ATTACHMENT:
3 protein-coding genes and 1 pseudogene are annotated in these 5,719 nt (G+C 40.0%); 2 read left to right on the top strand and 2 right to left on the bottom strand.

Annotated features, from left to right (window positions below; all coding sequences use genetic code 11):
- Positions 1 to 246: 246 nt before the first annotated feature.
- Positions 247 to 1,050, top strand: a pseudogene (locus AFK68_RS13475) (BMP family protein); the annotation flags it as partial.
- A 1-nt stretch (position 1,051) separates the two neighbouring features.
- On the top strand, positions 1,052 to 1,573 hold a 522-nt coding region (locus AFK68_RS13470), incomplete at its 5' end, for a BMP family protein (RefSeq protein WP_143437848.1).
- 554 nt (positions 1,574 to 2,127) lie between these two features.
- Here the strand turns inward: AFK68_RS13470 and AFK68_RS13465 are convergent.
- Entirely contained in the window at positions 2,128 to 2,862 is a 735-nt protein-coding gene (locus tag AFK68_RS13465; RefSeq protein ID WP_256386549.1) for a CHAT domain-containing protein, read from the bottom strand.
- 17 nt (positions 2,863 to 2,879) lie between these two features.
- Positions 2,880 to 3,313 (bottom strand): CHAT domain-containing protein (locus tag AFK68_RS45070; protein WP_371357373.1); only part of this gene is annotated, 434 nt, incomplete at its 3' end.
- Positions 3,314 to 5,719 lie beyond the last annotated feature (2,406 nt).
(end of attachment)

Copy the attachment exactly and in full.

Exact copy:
3 protein-coding genes and 1 pseudogene are annotated in these 5,719 nt (G+C 40.0%); 2 read left to right on the top strand and 2 right to left on the bottom strand.

Annotated features, from left to right (window positions below; all coding sequences use genetic code 11):
- Positions 1 to 246: 246 nt before the first annotated feature.
- Positions 247 to 1,050, top strand: a pseudogene (locus AFK68_RS13475) (BMP family protein); the annotation flags it as partial.
- A 1-nt stretch (position 1,051) separates the two neighbouring features.
- On the top strand, positions 1,052 to 1,573 hold a 522-nt coding region (locus AFK68_RS13470), incomplete at its 5' end, for a BMP family protein (RefSeq protein WP_143437848.1).
- 554 nt (positions 1,574 to 2,127) lie between these two features.
- Here the strand turns inward: AFK68_RS13470 and AFK68_RS13465 are convergent.
- Entirely contained in the window at positions 2,128 to 2,862 is a 735-nt protein-coding gene (locus tag AFK68_RS13465; RefSeq protein ID WP_256386549.1) for a CHAT domain-containing protein, read from the bottom strand.
- 17 nt (positions 2,863 to 2,879) lie between these two features.
- Positions 2,880 to 3,313 (bottom strand): CHAT domain-containing protein (locus tag AFK68_RS45070; protein WP_371357373.1); only part of this gene is annotated, 434 nt, incomplete at its 3' end.
- Positions 3,314 to 5,719 lie beyond the last annotated feature (2,406 nt).